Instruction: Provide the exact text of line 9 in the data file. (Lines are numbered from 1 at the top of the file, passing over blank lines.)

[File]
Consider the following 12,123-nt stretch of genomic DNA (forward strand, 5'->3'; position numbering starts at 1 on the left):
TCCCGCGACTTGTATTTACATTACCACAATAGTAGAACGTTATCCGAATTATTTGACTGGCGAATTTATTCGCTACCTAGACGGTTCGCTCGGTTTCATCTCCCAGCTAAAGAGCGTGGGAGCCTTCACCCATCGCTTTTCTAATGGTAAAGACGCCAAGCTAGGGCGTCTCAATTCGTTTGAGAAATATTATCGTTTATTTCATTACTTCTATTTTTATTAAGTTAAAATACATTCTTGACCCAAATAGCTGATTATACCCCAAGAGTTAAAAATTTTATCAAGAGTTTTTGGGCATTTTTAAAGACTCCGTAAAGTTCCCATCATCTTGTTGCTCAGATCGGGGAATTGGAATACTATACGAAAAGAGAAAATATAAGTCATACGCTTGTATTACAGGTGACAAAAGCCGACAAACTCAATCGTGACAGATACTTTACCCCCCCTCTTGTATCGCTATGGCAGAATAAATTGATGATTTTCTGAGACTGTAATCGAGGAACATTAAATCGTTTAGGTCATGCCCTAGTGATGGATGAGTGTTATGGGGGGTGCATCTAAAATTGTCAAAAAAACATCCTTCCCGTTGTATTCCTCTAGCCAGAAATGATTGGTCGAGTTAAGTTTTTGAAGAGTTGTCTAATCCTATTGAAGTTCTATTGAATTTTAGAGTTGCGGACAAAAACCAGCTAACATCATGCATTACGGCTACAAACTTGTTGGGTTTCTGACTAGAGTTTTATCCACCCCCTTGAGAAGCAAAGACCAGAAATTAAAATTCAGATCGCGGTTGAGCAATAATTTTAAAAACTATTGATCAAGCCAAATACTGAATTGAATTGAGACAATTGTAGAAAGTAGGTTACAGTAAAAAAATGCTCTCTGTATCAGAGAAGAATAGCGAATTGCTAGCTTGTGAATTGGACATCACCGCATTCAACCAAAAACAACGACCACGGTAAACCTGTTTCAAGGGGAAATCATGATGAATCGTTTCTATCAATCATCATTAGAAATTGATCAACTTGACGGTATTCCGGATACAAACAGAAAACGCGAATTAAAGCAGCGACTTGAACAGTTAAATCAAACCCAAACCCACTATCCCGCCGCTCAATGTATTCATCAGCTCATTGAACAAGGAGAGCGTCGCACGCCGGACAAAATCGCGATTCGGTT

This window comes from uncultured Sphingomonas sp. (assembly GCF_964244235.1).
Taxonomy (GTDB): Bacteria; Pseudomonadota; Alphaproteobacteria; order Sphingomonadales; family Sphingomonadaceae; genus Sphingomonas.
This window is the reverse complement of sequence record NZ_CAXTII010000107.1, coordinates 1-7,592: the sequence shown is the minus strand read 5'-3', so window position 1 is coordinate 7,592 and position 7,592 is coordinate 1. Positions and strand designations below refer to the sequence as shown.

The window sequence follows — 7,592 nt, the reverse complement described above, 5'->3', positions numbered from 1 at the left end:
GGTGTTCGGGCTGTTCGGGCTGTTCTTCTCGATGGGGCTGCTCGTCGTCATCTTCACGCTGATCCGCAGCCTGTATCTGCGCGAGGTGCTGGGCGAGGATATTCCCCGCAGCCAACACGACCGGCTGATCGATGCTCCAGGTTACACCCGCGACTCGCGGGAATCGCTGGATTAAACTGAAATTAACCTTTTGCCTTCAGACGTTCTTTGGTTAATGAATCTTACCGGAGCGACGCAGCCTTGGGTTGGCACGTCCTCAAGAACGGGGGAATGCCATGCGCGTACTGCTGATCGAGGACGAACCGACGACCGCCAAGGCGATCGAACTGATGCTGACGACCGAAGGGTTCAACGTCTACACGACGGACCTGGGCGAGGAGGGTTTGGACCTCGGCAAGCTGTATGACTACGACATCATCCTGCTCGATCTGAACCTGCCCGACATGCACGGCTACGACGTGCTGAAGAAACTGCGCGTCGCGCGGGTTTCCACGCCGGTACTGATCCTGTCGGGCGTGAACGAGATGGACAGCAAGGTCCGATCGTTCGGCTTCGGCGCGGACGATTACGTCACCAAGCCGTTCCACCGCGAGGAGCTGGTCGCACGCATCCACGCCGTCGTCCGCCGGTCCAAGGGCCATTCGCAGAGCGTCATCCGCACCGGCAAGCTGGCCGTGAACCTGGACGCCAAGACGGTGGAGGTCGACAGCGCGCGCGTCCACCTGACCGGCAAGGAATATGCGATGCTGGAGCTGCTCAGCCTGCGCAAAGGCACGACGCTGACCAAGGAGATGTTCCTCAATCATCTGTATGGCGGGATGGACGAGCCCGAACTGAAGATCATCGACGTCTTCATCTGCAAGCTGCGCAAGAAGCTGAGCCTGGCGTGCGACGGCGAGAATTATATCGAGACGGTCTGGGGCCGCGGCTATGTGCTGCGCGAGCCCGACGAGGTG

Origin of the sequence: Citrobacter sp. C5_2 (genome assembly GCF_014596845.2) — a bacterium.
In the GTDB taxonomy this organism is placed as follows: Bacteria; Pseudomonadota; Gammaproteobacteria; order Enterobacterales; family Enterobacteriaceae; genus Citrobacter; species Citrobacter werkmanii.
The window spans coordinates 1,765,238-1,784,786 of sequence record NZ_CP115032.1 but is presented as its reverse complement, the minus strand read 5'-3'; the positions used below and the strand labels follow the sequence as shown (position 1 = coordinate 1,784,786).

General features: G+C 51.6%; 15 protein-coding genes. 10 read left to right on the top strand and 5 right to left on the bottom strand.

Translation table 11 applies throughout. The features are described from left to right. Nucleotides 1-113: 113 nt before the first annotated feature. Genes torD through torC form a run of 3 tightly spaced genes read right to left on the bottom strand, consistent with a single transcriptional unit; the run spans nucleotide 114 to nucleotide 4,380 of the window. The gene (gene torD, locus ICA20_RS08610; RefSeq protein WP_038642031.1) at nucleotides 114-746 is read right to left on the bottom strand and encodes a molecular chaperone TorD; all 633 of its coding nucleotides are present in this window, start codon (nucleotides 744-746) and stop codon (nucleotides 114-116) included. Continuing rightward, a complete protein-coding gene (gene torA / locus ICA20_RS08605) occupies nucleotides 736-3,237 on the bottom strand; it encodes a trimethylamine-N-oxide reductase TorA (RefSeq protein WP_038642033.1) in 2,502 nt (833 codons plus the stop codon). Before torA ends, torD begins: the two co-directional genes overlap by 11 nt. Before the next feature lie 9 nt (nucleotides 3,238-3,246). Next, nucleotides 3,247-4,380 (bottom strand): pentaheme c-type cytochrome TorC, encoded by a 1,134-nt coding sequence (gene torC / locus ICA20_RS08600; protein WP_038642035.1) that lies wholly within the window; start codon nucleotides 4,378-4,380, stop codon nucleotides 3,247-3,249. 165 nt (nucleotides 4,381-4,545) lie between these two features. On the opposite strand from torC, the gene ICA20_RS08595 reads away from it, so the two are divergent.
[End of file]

In the GTDB taxonomy this organism is placed as follows: Bacteria; Pseudomonadota; Gammaproteobacteria; order Enterobacterales; family Enterobacteriaceae; genus Citrobacter; species Citrobacter werkmanii.